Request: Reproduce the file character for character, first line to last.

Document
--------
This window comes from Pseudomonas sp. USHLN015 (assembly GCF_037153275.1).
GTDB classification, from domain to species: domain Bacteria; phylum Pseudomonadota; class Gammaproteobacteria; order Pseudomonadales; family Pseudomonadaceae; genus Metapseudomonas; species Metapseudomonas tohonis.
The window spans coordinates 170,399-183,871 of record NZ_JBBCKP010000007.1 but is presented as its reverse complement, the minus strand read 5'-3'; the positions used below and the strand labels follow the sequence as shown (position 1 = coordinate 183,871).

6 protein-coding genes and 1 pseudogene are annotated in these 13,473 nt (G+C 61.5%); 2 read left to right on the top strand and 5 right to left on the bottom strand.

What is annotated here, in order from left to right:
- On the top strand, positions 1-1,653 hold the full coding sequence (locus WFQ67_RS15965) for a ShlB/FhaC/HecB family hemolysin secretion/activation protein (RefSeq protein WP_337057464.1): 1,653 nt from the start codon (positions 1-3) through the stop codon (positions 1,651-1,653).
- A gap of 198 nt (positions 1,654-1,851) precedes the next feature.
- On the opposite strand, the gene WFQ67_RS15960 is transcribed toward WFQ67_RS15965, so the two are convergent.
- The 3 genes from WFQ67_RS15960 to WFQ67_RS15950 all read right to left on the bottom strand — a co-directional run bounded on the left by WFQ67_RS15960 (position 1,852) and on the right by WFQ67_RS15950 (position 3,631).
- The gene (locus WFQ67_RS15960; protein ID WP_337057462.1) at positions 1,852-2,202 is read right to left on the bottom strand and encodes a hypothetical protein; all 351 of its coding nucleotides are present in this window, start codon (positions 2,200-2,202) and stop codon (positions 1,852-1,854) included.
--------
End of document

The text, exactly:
This window comes from Pseudomonas sp. USHLN015 (assembly GCF_037153275.1).
GTDB classification, from domain to species: domain Bacteria; phylum Pseudomonadota; class Gammaproteobacteria; order Pseudomonadales; family Pseudomonadaceae; genus Metapseudomonas; species Metapseudomonas tohonis.
The window spans coordinates 170,399-183,871 of record NZ_JBBCKP010000007.1 but is presented as its reverse complement, the minus strand read 5'-3'; the positions used below and the strand labels follow the sequence as shown (position 1 = coordinate 183,871).

6 protein-coding genes and 1 pseudogene are annotated in these 13,473 nt (G+C 61.5%); 2 read left to right on the top strand and 5 right to left on the bottom strand.

What is annotated here, in order from left to right:
- On the top strand, positions 1-1,653 hold the full coding sequence (locus WFQ67_RS15965) for a ShlB/FhaC/HecB family hemolysin secretion/activation protein (RefSeq protein WP_337057464.1): 1,653 nt from the start codon (positions 1-3) through the stop codon (positions 1,651-1,653).
- A gap of 198 nt (positions 1,654-1,851) precedes the next feature.
- On the opposite strand, the gene WFQ67_RS15960 is transcribed toward WFQ67_RS15965, so the two are convergent.
- The 3 genes from WFQ67_RS15960 to WFQ67_RS15950 all read right to left on the bottom strand — a co-directional run bounded on the left by WFQ67_RS15960 (position 1,852) and on the right by WFQ67_RS15950 (position 3,631).
- The gene (locus WFQ67_RS15960; protein ID WP_337057462.1) at positions 1,852-2,202 is read right to left on the bottom strand and encodes a hypothetical protein; all 351 of its coding nucleotides are present in this window, start codon (positions 2,200-2,202) and stop codon (positions 1,852-1,854) included.